Home > Love in the Present Tense(10)

Love in the Present Tense(10)
Catherine Ryan Hyde

Jake says, “Talk to me, Leonard. You never talk to us.”

I say, “Jake. You know I love you and all. But you’re disturbing my thought pattern.”

“That’s just it,” he says. “We never know what you’re thinking. It’s like you never let us in.”

The soft rip of a piece of tape, then more blind smoothing under my fingers. I’m looking up, at the shadow.

“I’ll make a deal with you. If you’ll sit here with me quietly, and not mess up my thoughts, I’ll think them out loud for you.”

“Seriously?” he says.

“Hush,” I say. “Here’s what I’m thinking.

“I’m thinking that if a boy drops into the world without a father, and without a name, it’s almost like he didn’t get here the same way everyone else did. Like the immaculate conception or something. Not to have a swelled head. I know Pearl was not a virgin. I don’t kid myself. I know. It’s just this feeling you get. This really displaced feeling.

“I’m thinking how when I went to kindergarten—oh, Jesus, now there’s a whole other subject altogether. Anyway, don’t distract me. I’m thinking how Mitch gave me his name. So for those three years I was Leonard Devereaux. But I knew I really wasn’t. He wanted me to be but I wasn’t.

“I’m wondering, what does that mean, to really wear somebody’s name? If Mitch’s name could be mine for real, if he had impregnated Pearl, would that change me? How would that change me? Would we be something different to each other?

“We would have lived together all this time. That’s the part I can see. Not that you and Mona haven’t been great.”

Another soft rip of tape. I’m holding this long strip, feeling the stickiness under my fingers. I want to go on, but now I realize that it’s not the same out loud with Jake here. It’s not the same with somebody listening. Nobody ever listens to my thoughts, and now I realize I don’t really want anyone to.

Besides, I want to think about things I can’t tell him. Because he’s part of my family, my adoptive people, and it’s somehow important to them that I wear their name, like a new coat someone gives you because the old one was getting threadbare.

I was thinking about how sometimes I want to go back to using the name Devereaux, but I can’t say that out loud. I know it would hurt Jake’s feelings.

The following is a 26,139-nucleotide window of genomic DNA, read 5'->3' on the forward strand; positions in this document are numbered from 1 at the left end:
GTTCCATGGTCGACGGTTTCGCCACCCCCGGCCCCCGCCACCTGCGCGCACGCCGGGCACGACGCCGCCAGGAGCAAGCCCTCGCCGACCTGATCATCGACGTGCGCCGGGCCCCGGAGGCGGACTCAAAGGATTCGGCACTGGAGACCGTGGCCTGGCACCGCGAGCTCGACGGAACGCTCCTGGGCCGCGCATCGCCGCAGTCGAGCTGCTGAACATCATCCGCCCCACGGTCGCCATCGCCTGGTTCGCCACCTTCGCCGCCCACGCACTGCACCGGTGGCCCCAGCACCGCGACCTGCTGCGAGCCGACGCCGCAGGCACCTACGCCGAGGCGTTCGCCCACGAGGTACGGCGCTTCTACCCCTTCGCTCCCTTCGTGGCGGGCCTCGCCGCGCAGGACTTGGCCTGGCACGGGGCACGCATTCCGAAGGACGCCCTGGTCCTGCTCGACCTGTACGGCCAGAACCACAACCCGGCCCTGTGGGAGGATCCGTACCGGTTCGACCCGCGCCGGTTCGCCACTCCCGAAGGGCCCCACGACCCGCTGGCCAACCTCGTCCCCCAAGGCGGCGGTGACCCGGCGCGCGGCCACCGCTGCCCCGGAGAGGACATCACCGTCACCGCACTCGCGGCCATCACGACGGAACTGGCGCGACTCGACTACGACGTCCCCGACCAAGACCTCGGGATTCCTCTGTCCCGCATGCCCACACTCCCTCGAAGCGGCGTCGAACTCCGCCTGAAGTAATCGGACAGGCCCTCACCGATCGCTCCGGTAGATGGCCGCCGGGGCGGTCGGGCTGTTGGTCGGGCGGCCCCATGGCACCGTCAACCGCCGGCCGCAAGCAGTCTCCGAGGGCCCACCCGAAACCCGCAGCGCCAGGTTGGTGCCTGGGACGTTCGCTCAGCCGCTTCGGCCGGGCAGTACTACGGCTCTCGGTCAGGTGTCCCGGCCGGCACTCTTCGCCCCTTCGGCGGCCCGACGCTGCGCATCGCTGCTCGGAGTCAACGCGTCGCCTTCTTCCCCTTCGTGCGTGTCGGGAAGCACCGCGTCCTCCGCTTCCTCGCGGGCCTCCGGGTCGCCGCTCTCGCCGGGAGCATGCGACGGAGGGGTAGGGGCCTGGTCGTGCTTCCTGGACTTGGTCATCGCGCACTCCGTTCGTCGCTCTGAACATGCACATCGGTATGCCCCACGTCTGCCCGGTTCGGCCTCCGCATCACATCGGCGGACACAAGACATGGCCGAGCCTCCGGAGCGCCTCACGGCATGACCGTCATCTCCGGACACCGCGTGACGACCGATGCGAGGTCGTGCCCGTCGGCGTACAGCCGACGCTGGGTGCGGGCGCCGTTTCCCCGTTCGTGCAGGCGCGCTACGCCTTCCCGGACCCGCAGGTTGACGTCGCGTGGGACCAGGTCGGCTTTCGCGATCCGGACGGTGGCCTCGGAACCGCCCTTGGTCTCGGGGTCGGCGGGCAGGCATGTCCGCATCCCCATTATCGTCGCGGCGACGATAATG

Also how sometimes I understand these kids who go off looking for their birth parents, because they don’t really know who they are. And how other times I think that feeling, that disconnectedness of not knowing who I am, is on my side. It keeps me from getting too earthbound. From thinking this is some kind of final resting place, like home. But I can’t feel all that in front of Jake.

“Tomorrow we’ll take it out and inspect it in the light,” I say. “Mount the harness.”

I can feel him building himself up, to say something big. One of those critical human communications that seem so popular with everybody except maybe me, Leonard Nobody.

“We can’t let you do this, Leonard.”

“Okay. Fine. I understand.”

I knew this would happen. I’ve already made up my mind not to fight it. It never helps to fight. You have to make like a piece of cheesecloth. Let ’em sweep right through you. No damage.

“What did you say?” he asks.

“You’re right. I shouldn’t do it. I’ll call it off.”

I hate like hell to lie to him, but it’s kinder. I’ve already lied through my teeth to Mitch. I hated to do it. It goes against the grain. But it will be important for them in the long run. This way, if something goes wrong, they can say they didn’t know.

And, anyway, this is something I need to do alone.

I’d like to think Jake believes me. But I think we both know that was way too easy.

After he leaves, I think about the time Mitch asked me why I was such a happy little guy. I was five years old. Pearl had been gone a few weeks. I thought really hard for an answer even though I think he’d gone about his business without expecting one.

Then I said, “I think it’s because my mother loves me so much.”

He gave me this look of utter pity, like I was the bravest kid in the world. He missed the point completely, you know? But he’s my friend, anyway. There are just some things he doesn’t understand.

MITCH, age 37: leonard won’t unpack

Monday morning, like clockwork, I arrive at my office and there’s Mona, waiting to talk to me.

Here’s the thing about Leonard: Leonard being Leonard, never any more or any less, every time I see Mona waiting for me I get this pitch inside my stomach, thinking what I might hear. If I were a parent for real, it would be the cops on my doorstep in the night. But much as I love that boy, much as I feel I have the right to call myself his parent, and much as he may see me as his true parent, Leonard could die and the police would never bother to come knocking. Likely I would hear it from Mona.

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